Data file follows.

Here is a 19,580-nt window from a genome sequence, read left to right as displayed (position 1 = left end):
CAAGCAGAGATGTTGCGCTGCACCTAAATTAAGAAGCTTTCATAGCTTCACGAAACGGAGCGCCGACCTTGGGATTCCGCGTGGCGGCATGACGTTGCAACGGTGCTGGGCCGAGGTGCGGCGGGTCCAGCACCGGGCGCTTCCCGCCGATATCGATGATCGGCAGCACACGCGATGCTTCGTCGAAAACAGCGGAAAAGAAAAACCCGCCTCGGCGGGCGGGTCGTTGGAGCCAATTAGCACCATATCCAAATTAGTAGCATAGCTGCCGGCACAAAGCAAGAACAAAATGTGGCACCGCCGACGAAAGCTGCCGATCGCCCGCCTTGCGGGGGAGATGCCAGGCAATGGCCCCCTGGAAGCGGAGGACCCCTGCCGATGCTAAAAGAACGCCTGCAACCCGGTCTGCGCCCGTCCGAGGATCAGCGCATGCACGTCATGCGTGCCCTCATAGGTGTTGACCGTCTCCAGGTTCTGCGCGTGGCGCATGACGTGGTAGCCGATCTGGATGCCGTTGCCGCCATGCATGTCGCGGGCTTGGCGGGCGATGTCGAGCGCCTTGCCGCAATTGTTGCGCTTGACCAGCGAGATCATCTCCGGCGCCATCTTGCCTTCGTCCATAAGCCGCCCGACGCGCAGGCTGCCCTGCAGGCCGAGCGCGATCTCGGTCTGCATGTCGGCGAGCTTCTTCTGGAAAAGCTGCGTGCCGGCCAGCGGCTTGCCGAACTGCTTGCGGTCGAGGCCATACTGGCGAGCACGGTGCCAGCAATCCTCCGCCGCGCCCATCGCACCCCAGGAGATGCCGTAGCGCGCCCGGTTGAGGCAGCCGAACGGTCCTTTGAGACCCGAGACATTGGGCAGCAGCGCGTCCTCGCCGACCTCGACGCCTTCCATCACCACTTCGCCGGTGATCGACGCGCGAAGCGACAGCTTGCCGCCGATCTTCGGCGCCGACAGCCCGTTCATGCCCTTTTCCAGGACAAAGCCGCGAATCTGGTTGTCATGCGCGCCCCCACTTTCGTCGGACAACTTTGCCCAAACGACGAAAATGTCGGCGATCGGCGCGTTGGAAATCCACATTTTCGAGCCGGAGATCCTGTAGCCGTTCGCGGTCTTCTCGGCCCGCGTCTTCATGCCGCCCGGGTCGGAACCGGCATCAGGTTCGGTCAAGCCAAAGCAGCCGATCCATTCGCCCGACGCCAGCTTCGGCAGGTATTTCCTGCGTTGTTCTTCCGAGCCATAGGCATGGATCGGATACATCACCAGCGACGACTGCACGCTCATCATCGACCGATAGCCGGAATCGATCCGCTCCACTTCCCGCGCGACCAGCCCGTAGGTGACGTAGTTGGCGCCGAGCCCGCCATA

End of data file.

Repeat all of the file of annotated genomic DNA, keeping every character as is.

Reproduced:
Here is a 19,580-nt window from a genome sequence, read left to right as displayed (position 1 = left end):
CAAGCAGAGATGTTGCGCTGCACCTAAATTAAGAAGCTTTCATAGCTTCACGAAACGGAGCGCCGACCTTGGGATTCCGCGTGGCGGCATGACGTTGCAACGGTGCTGGGCCGAGGTGCGGCGGGTCCAGCACCGGGCGCTTCCCGCCGATATCGATGATCGGCAGCACACGCGATGCTTCGTCGAAAACAGCGGAAAAGAAAAACCCGCCTCGGCGGGCGGGTCGTTGGAGCCAATTAGCACCATATCCAAATTAGTAGCATAGCTGCCGGCACAAAGCAAGAACAAAATGTGGCACCGCCGACGAAAGCTGCCGATCGCCCGCCTTGCGGGGGAGATGCCAGGCAATGGCCCCCTGGAAGCGGAGGACCCCTGCCGATGCTAAAAGAACGCCTGCAACCCGGTCTGCGCCCGTCCGAGGATCAGCGCATGCACGTCATGCGTGCCCTCATAGGTGTTGACCGTCTCCAGGTTCTGCGCGTGGCGCATGACGTGGTAGCCGATCTGGATGCCGTTGCCGCCATGCATGTCGCGGGCTTGGCGGGCGATGTCGAGCGCCTTGCCGCAATTGTTGCGCTTGACCAGCGAGATCATCTCCGGCGCCATCTTGCCTTCGTCCATAAGCCGCCCGACGCGCAGGCTGCCCTGCAGGCCGAGCGCGATCTCGGTCTGCATGTCGGCGAGCTTCTTCTGGAAAAGCTGCGTGCCGGCCAGCGGCTTGCCGAACTGCTTGCGGTCGAGGCCATACTGGCGAGCACGGTGCCAGCAATCCTCCGCCGCGCCCATCGCACCCCAGGAGATGCCGTAGCGCGCCCGGTTGAGGCAGCCGAACGGTCCTTTGAGACCCGAGACATTGGGCAGCAGCGCGTCCTCGCCGACCTCGACGCCTTCCATCACCACTTCGCCGGTGATCGACGCGCGAAGCGACAGCTTGCCGCCGATCTTCGGCGCCGACAGCCCGTTCATGCCCTTTTCCAGGACAAAGCCGCGAATCTGGTTGTCATGCGCGCCCCCACTTTCGTCGGACAACTTTGCCCAAACGACGAAAATGTCGGCGATCGGCGCGTTGGAAATCCACATTTTCGAGCCGGAGATCCTGTAGCCGTTCGCGGTCTTCTCGGCCCGCGTCTTCATGCCGCCCGGGTCGGAACCGGCATCAGGTTCGGTCAAGCCAAAGCAGCCGATCCATTCGCCCGACGCCAGCTTCGGCAGGTATTTCCTGCGTTGTTCTTCCGAGCCATAGGCATGGATCGGATACATCACCAGCGACGACTGCACGCTCATCATCGACCGATAGCCGGAATCGATCCGCTCCACTTCCCGCGCGACCAGCCCGTAGGTGACGTAGTTGGCGCCGAGCCCGCCATA